Seether | “Let You Down”
The lead single from the post-grunge stalwarts’ seventh* album sticks with Isolate and Medicate‘s return to their heavy side of the 2000’s (especially the bridge). The seasick swaying riff is memorable enough and the melody works, but the title alone indicates they have no desire to swim in uncharted waters for any meaningful amount of time, musically or lyrically. Call it a wash, I guess.

Art of Anarchy | “No Surrender”
Fact: any guitar-based music Scott Stapp sings over will never not have at least a passing resemblance to Creed. So, here we are with Stapp replacing the late Scott Weiland for AoA’s (likely heavier) sophomore LP. On the one hand, he seems more interested in the project than Weiland did. On the other, it’s Scott Stapp fronting a WJJO-approved rock band. Meh.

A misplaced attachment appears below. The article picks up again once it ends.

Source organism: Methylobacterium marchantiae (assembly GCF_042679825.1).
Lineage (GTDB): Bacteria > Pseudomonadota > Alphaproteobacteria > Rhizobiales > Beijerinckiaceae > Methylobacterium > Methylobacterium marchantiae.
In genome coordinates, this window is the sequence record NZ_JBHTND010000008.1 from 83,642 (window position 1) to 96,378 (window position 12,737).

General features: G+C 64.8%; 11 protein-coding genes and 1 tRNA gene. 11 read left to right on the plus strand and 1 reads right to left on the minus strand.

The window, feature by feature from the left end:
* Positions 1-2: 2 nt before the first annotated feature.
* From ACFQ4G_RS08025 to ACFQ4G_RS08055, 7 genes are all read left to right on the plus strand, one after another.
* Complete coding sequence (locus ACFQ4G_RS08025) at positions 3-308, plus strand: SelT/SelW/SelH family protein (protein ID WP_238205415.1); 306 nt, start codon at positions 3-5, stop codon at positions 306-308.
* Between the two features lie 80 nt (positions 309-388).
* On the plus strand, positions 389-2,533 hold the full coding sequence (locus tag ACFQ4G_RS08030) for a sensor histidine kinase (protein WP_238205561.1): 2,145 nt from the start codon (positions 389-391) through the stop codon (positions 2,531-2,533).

Gucci Mane & Nicki Minaj | “Make Love”
Oh, what a joy this song is. You got classic battle rap Nicki trading bars with singsong Gucci over a sub-zero Casio trap beat. It’s hard to pick a favorite line, but here are two of the best: “She ain’t eatin’ but I swear she got some bum-ass taste/ Text her man like, ‘Dawg, how that bum ass taste?’/ Pay your rent! And stay in your bum-ass place” (Nicki), and “Damn, who colder than me?/ You think he colder than me?/ You more bipolar than me” (Gucci). More of this, please.


*It’s actually their sixth album, but Disclaimer II is counted as it own thing for some reason.